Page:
Derigens History, Family Crest & Coats of Arms
- Origins Available:
Irish names tend to vary widely in their spelling and overall form. The original Gaelic form of the name Derigens is O Deirg, from the word "dearg," which means red.
Early Origins of the Derigens family
The surname Derigens was first found in County Mayo (Irish: Maigh Eo) located on the West coast of the Republic of Ireland in the province of Connacht, where they held a family seat in the baronies of Carra, Erris, and Tyrawley. They were descended from Fiachra, brother of Niall Mor, more commonly known as King Niall of the Nine Hostages, perhaps Ireland's greatest General/King.
Early History of the Derigens family
This web page shows only a small excerpt of our Derigens research. Another 127 words (9 lines of text) covering the years 1656, 1608, 1601, 1578 and 1557 are included under the topic Early Derigens History in all our PDF Extended History products and printed products wherever possible.
Derigens Spelling Variations
Those scribes in Ireland during the Middle Ages recorded names as they sounded. Consequently, in this era many people were recorded under different spellings each time their name was written down. Research on the Derigens family name revealed numerous spelling variations, including Derig, O'Derig, O'Derrig, Derrig, Derieg, Derick, Derrick, O'Derick, O'Derrick, O'Durrig, Durrig, Derigan, Derigen and many more.
Early Notables of the Derigens family (pre 1700)
Notable among the family name at this time was Donogh Dáll Ó Derrig, aka Blind Donogh O'Derrick, Irish rapparee, executed December 1656.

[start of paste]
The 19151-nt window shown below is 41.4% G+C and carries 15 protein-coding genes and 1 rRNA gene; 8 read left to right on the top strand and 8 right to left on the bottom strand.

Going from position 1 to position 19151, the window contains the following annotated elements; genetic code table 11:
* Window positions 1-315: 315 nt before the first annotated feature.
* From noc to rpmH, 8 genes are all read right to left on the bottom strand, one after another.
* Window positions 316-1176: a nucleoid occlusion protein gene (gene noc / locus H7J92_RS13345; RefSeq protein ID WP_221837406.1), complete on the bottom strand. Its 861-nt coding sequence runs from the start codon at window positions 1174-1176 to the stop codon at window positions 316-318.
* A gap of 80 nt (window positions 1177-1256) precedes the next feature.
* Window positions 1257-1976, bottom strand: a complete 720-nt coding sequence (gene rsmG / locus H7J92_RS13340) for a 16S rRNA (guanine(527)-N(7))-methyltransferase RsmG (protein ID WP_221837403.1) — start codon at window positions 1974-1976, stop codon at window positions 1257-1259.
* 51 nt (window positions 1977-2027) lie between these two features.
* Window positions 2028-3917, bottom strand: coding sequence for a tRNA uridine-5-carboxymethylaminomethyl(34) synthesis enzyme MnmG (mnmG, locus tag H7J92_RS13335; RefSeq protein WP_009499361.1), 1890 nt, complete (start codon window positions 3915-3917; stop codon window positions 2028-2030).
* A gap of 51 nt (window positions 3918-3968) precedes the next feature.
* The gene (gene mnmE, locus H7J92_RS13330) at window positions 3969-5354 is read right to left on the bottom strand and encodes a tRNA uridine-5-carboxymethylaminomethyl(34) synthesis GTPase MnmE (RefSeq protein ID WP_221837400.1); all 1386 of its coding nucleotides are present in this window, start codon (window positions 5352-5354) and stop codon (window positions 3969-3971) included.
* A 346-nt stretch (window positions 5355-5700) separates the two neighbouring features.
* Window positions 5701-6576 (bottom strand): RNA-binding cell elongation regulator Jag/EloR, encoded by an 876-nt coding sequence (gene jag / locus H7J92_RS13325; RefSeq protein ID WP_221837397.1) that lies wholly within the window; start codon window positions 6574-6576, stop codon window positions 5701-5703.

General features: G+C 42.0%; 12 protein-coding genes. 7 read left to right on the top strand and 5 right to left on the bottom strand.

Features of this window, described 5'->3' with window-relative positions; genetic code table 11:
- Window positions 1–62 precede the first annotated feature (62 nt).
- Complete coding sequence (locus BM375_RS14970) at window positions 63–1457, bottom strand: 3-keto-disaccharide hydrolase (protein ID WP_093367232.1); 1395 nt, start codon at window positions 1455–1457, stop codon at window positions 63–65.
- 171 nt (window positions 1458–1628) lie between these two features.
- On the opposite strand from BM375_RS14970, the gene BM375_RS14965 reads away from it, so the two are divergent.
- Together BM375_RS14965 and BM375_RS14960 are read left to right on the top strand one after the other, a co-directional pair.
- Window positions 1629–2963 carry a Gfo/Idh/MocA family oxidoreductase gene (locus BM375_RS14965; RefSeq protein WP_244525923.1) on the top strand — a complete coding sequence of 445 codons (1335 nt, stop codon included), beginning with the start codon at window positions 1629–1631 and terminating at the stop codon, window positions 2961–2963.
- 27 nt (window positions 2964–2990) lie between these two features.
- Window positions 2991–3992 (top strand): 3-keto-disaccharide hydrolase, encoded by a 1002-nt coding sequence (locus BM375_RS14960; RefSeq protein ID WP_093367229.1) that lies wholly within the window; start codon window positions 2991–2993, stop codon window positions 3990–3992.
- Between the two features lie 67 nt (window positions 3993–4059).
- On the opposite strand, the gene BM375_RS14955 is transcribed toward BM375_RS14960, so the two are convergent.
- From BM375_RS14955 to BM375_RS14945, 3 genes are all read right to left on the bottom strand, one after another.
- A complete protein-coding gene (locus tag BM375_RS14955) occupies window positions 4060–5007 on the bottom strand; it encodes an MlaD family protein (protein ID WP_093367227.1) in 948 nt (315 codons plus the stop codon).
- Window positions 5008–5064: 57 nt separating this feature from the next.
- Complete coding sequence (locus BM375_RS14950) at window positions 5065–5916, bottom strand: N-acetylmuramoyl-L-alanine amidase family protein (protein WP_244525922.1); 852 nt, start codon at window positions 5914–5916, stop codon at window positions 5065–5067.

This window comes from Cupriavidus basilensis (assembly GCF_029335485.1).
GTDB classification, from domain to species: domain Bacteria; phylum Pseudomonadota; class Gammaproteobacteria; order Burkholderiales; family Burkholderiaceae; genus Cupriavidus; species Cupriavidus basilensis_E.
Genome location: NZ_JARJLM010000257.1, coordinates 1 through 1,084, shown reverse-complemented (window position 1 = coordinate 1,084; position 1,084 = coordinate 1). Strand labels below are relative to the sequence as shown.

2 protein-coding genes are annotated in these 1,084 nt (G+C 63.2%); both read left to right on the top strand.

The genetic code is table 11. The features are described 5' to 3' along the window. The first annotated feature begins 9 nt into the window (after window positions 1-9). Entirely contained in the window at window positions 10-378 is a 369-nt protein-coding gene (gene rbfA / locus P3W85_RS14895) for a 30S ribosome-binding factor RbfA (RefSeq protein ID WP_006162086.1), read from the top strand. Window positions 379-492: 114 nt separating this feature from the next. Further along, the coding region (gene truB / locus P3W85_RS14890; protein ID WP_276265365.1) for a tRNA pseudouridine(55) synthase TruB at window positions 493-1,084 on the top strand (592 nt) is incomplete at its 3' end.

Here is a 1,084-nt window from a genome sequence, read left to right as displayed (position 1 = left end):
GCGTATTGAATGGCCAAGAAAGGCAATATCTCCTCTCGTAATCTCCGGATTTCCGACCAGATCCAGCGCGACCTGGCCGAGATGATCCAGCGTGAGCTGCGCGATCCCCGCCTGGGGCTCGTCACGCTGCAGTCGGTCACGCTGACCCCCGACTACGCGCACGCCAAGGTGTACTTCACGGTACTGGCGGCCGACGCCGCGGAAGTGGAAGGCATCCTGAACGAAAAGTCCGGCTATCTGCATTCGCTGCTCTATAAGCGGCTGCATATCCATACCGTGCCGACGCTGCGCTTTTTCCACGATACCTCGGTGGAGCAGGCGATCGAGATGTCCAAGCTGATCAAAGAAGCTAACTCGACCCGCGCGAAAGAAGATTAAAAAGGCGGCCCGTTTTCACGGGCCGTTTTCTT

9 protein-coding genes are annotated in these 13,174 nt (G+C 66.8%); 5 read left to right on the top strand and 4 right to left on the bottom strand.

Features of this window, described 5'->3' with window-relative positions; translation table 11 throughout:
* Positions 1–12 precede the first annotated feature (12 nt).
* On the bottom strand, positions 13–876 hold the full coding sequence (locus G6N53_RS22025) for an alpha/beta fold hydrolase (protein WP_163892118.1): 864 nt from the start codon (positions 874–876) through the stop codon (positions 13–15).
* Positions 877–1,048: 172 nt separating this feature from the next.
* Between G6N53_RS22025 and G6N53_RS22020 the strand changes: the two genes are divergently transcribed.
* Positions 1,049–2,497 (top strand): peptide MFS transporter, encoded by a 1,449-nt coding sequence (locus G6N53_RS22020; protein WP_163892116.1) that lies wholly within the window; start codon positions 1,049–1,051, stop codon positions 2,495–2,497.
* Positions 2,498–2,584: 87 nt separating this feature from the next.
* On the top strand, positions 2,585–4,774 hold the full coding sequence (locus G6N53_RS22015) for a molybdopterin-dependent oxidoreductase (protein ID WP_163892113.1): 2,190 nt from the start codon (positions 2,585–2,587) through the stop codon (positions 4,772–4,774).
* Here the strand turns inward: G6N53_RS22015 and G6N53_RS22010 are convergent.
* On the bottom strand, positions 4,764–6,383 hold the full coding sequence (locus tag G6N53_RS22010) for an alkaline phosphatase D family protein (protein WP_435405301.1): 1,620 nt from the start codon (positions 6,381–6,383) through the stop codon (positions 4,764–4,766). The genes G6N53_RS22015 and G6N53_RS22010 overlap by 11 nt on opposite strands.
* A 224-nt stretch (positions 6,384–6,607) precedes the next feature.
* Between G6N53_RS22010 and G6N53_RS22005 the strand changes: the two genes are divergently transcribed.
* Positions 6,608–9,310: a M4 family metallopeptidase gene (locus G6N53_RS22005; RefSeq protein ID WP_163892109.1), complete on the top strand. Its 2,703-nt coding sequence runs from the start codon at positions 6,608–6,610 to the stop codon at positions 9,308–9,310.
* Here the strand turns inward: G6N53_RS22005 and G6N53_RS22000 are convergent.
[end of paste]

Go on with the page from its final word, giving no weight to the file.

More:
Thomas Derrick (fl. 1608) was an English executioner. Little is known of his lineage. However, he was convicted of rape, and was subequently pardoned if he became the executioner at Tyburn. Derrick executed more than 3,000 people in his career, including his pardoner, the Earl of Essex, in 1601. The...
Another 70 words (5 lines of text) are included under the topic Early Derigens Notables in all our PDF Extended History products and printed products wherever possible.
Migration of the Derigens family
During the 19th century thousands of impoverished Irish families made the long journey to British North America and the United States. These people were leaving a land that had become beset with poverty, lack of opportunity, and hunger. In North America, they hoped to find land, work, and political and religious freedoms. Although the majority of the immigrants that survived the long sea passage did make these discoveries, it was not without much perseverance and hard work: by the mid-19th century land suitable for agriculture was short supply, especially in British North America, in the east; the work available was generally low paying and physically taxing construction or factory work; and the English stereotypes concerning the Irish, although less frequent and vehement, were, nevertheless, present in the land of freedom, liberty, and equality for all men. The largest influx of Irish settlers occurred with Great Potato Famine during the late 1840s. Research into passenger and immigration lists has brought forth evidence of the early members of the Derigens family in North America: John Derick, who arrived in Philadelphia, Pennsylvania in 1865; Edward Derigan, who arrived in Philadelphia in 1875; the Widow Derrick, who settled in Georgia in 1738 with two sons and two daughters.
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